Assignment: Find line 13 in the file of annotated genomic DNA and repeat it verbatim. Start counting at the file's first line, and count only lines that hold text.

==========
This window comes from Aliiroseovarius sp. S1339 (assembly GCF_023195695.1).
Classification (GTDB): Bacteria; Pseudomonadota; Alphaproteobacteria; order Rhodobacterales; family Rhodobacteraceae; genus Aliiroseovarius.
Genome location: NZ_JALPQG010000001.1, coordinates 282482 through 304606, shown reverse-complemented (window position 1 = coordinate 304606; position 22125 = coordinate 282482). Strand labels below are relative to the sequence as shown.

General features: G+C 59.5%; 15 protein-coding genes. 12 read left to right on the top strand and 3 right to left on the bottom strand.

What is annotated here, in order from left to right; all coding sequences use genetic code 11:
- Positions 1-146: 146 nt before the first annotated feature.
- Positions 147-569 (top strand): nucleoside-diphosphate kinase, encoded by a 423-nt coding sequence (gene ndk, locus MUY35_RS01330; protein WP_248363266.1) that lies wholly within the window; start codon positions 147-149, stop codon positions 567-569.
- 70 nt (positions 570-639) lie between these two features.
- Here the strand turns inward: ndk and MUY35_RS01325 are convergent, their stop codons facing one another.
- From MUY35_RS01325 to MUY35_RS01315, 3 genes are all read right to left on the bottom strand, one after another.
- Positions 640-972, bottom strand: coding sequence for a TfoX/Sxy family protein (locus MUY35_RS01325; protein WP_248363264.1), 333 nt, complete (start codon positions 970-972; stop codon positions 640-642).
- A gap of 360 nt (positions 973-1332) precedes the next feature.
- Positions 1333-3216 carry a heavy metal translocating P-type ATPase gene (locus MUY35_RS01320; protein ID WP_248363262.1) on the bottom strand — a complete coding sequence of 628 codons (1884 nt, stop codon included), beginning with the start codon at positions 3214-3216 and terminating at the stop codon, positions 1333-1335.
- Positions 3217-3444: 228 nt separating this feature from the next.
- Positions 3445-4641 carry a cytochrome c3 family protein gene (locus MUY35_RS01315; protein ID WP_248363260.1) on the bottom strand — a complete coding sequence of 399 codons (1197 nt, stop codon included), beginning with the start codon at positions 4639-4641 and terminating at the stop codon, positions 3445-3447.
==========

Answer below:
- Positions 1333-3216 carry a heavy metal translocating P-type ATPase gene (locus MUY35_RS01320; protein ID WP_248363262.1) on the bottom strand — a complete coding sequence of 628 codons (1884 nt, stop codon included), beginning with the start codon at positions 3214-3216 and terminating at the stop codon, positions 1333-1335.